Search
Close this search box.
80415.png

TURNAROUND PASTORS USE CRISIS TO LEAD!

TURNAROUND PASTORS USE CRISIS TO LEAD!

January 22, 2020|Growth, Leadership, Pastoral Care, Rural Church Leadership, Small Church Leadership

As part of my doctoral work, I interviewed rural pastors about their turnaround experiences. All these pastors faced significant crises early in the turnaround journey. Some inherited massive debt and unpaid bills. Others were on the verge of losing their church property. Not to mention the declining attendance, faltering ministry programs, and a lack of energy and vibrancy in worship.

So, what did I learn from listening to these pastors? Here it is – never waste a crisis! These pastors used the worst of moments as opportunities to build trust with their congregations.  How did they do that?

Demonstrated Strong Leadership: instead of cowering and blaming, these leaders stepped into the crisis. They confronted the problems head-on, made decisions, and acted in faith. They did not shy away from having tough conversations with those causing contentions. Strong leadership by the pastor created an environment where church members felt safe.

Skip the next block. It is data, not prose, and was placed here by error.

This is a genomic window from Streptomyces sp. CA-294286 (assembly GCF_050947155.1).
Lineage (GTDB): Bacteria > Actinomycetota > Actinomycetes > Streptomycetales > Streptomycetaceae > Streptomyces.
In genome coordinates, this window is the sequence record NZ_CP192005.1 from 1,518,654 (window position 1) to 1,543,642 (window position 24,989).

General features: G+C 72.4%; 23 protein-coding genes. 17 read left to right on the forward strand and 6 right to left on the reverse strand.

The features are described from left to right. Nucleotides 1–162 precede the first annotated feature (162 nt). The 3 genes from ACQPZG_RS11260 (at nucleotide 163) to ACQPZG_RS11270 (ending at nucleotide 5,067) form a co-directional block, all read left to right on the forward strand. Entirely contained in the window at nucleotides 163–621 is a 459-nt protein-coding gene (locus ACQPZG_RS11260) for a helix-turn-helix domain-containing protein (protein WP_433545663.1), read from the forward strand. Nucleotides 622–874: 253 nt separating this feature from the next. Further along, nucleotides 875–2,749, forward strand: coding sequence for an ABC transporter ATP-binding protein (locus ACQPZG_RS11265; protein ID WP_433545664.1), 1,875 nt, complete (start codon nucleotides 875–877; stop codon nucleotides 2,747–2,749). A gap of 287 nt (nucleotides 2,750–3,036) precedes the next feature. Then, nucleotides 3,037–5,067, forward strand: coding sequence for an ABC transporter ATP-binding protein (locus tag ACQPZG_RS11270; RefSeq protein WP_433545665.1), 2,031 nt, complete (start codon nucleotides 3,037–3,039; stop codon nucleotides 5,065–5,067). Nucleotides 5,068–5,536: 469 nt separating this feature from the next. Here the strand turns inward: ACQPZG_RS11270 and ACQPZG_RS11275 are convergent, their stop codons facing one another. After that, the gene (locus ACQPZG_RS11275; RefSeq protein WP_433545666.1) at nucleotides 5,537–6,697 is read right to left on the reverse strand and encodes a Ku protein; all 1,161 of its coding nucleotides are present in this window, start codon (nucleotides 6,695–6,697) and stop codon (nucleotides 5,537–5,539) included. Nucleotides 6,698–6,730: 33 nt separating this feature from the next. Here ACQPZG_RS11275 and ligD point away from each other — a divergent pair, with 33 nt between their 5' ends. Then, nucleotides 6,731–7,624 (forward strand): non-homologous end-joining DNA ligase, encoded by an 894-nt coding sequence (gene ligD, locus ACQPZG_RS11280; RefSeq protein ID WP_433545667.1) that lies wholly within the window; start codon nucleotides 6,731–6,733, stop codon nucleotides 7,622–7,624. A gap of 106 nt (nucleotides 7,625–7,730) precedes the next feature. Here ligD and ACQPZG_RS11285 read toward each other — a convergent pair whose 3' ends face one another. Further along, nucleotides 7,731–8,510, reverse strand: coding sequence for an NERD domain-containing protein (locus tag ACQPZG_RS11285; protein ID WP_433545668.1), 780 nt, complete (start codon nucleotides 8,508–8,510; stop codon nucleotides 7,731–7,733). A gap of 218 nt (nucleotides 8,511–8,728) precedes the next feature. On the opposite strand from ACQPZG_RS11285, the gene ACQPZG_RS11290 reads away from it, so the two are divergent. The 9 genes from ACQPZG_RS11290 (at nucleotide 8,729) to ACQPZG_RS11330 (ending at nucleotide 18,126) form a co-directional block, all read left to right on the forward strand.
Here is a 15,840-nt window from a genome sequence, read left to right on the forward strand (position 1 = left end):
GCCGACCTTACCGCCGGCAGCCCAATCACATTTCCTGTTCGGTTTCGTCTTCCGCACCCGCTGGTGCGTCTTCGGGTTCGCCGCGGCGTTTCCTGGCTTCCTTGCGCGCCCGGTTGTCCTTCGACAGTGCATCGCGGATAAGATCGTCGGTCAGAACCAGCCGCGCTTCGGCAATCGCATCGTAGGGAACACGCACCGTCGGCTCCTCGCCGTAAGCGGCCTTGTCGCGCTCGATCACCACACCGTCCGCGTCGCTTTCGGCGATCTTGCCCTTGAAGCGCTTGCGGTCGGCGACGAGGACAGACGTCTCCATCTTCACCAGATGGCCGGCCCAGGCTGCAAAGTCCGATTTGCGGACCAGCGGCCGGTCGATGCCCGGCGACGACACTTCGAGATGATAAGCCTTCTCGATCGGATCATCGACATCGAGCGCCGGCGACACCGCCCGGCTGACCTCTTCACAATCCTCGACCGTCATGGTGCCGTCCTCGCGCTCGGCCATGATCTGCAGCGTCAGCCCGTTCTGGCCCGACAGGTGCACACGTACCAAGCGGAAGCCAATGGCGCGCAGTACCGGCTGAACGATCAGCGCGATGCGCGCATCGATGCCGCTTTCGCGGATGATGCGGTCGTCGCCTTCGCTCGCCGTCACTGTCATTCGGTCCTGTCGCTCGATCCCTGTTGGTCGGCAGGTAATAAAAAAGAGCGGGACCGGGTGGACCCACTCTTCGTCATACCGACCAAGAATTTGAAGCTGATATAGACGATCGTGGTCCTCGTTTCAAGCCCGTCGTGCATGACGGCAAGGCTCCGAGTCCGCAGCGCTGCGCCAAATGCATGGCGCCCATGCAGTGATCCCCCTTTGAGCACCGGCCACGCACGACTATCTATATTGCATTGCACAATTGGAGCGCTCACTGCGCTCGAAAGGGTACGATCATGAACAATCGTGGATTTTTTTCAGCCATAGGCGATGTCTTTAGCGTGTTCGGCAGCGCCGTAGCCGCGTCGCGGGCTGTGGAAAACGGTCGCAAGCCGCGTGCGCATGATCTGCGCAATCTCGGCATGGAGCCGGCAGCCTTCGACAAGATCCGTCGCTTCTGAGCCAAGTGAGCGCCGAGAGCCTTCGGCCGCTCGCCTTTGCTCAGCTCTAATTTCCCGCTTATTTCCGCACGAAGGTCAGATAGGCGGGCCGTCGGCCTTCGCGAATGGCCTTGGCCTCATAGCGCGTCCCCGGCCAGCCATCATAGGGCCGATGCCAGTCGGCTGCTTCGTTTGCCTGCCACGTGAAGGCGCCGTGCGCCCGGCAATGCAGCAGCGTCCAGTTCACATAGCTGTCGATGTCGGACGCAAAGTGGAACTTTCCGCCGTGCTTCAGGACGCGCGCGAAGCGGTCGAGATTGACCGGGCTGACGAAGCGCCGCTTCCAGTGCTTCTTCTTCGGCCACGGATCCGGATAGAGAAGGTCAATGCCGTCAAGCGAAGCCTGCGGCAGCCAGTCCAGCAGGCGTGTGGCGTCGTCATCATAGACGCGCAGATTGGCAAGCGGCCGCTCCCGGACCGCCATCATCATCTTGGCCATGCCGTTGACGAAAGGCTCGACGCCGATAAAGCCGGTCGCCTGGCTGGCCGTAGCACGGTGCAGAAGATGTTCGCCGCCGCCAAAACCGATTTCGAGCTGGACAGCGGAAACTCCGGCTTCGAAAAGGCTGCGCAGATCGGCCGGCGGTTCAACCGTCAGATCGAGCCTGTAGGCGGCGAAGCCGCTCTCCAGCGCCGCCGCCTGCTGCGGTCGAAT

Communicated Change Through Key Relationships: while every pastor had a different way of communicating, each saw relationships as the vehicle for communicating change. As such, they spent an enormous time getting to know their people and their communities. Building those relationships with key people in the church helped them introduce change in small ways. Conversations over coffee, in a truck, or on the combine during harvest helped build momentum for change.

Committed to Staying: these pastors did not walk away from the challenges. Instead, they made the decision to stay. Even in moments when most people would choose to walk away. These pastors made it clear they were committed to seeing God bring new life and vitality to their churches.

These three decisions opened doors of trust between pastor and congregation. Making decisions, communicating change, and sticking around helped pave the way for much larger and more significant cultural changes.